Source: Los Angeles Herald, Volume 33, Number 204, 22 April 1906 — DANTE'S "INFERNO" ACTED IN REALITY, SAYS EYE-WITNESS [ARTICLE]


1906 April 22
Mrs. A. H. Green, 1168 Golden avenue, San Francisco, one of the few remaining pioneer women of California, arrived in Los Angeles on the 6:40 train last evening.

Mrs. Green went to San Francisco In 1849 and for fifty years has seldom been away from there. She Is 76 years of age. All of her children but two sons, Robert Green, manager of the Dennlson News company of Los Angeles, and I. S. Green, were living In San Francisco at the time of the earthquake.

Mrs. Green could hardly speak of the disaster when she got off the train. She said she had watched San Francisco grow in years from a village Into a great city and in one day reduced to a mass of ruins.

"It Is needless to attempt to describe it. You cannot," said Mrs. Green. "It is impossible to realize the awfulness of the suffering."

Mrs. Green was accompanied by her daughter. When the fire first broke out she was in bed at her home. She was taken to Asbury Heights, where her children stretched a piece of canvas for a tent.
Source: Los Angeles Herald, Volume 33, Number 204, 22 April 1906 — SAW CITY RISE TO GREATNESS BUT FALL IN RUINS [ARTICLE]


1906 April 22
Before the fires of burning San Francisco shall have cooled, a new and greater city will begin to rise from the ashes.

San Francisco was and still Is a veritable storehouse of wealth. The vaults of the burned banking houses are full to bursting with money— money that cannot be reached for many weeks or months to come, but which Is still there, and will become available later on. Credit will be needed for a while, but after the first great stress California money, San Francisco money will rebuild San Francisco.

The people of that once great city are descendants of the Argonauts— those men of great fortitude, patience and courage who crossed the mountains and deserts from the Mississippi valley and further east to establish on the Pacific shores a commonwealth which lowers its flag to no state or country on earth; native sons, whose fathers were also native sons and part and parcel of the great accomplishments in this state.

These are the people who will rebuild San Francisco. Descendants of men and women of courage to meet the occasion. They have already passed bravely through an ordeal rarely endured and are already bracing themselves for the restoration. Blood will tell. The courage of father and mother is inheritable. It may run sluggishly at times, but it responds quickly to great demands and special occasions.

With ample courage, therefore, and eventually an abundance of cash, San Francisco is destined to astonish the world by the quickness of its recovery.

It is well to consider, also, that nets of Providence— earthquake and fire — have destroyed the sore and sorry weak spots of San Francisco. If the palatial office buildings are gone, so also are the rookeries; if the splendid hotels are in ruins, so are the disreputable lodging houses. Chinatown is no more, and its degrading sights will never again be a feature of the California metropolis. "Barbary Coast" was completely wiped out, and all the things which were a source of mortification to the good people of San Francisco are gone — never, let us hope, to return.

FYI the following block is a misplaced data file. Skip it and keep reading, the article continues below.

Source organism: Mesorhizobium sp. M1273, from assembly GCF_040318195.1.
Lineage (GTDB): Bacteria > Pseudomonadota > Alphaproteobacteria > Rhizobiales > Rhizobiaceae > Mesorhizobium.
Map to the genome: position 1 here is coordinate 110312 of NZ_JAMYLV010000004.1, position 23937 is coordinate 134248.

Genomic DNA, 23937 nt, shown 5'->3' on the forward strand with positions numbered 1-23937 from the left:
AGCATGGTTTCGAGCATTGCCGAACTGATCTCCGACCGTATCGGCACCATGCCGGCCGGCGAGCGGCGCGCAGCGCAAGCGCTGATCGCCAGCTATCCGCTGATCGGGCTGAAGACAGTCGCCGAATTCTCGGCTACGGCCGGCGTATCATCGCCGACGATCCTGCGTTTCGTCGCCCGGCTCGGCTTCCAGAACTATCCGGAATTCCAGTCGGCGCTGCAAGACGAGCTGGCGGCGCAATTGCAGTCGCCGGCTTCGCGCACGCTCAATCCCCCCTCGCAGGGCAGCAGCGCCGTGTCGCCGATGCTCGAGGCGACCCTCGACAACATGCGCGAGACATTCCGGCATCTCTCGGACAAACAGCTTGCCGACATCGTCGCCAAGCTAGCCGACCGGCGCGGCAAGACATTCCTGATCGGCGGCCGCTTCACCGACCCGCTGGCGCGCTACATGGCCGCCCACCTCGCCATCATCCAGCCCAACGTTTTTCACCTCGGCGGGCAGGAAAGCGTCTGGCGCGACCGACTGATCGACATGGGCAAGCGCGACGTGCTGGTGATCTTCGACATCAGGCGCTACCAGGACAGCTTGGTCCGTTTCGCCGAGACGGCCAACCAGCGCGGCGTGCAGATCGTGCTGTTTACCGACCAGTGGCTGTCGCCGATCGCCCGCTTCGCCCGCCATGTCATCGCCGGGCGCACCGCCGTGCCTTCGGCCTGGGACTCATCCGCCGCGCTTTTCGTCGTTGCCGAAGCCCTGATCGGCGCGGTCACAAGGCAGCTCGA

The opportunity is now presented for the building of a San Francisco that will attract admiration from all cities as a twentieth century wonder, and make every Californian again glad that he is a Californian.

Will the San Francisco capitalists and merchants rebuild San Francisco? Why, of course. It's in the blood.

And you can rest assured that Los Angeles capital will not be very far away when the work of reconstruction begins. We are still at the pleasure of our northern brethren.
em> Source: Los Angeles Herald, Volume 33, Number 204, 22 April 1906 — A GREATER SAN FRANCISCO [ARTICLE]


1906 April 22
While the generous hearted men, women and children of Los Angeles, who were dazed by the great calamity that visited San Francisco, were quick to join the immense throng of citizens in the local relief movement, many men who had already contributed liberally in money, food and clothing gave much thought to the future of the northern metropolis and endeavored to think out a plan that would to some extent meet conditions when the time came to rebuild the city.

One of these thoughtful and practical men was R. D. Robinson of the R. D. Robinson Brokerage company, with offices in the Grant building. He was a heavy loser by the earthquake fire, as he had property in San Francisco. He is widely known as a man of energy, as he has been in business In Los Angeles for nine years and Is rated high by financial agencies. He also has branch offices in New York, Toronto and Pittsburg.

Mr. Robinson decided to head an incorporated company to raise a fund of $1,000,000, the money to be used to house temporarily the stricken laborers and their families, and give needy men employment at clearing away the vast wreckage of the many miles of ruins, a task that calls for months and months of hard work.

The formal announcement is:
"The Earthquake Construction company is being organized under the laws of California, with a capital stock of 100,000 shares of the par value of $10 each, every share of which will be placed In the treasury to be sold at par —$10 a share— the proceeds to be applied to the work for which the company is organized. There will be no "Rake-offs" — no graft — no promotion stock — no commission or brokerage of any kind paid any one. Only the legitimate expenses incurred will be charged. Books, records and files o( the company and accounts showing every Item of receipts and disbursements will at all times during business hours be open to inspection, not only to the stockholders, but to the public in general.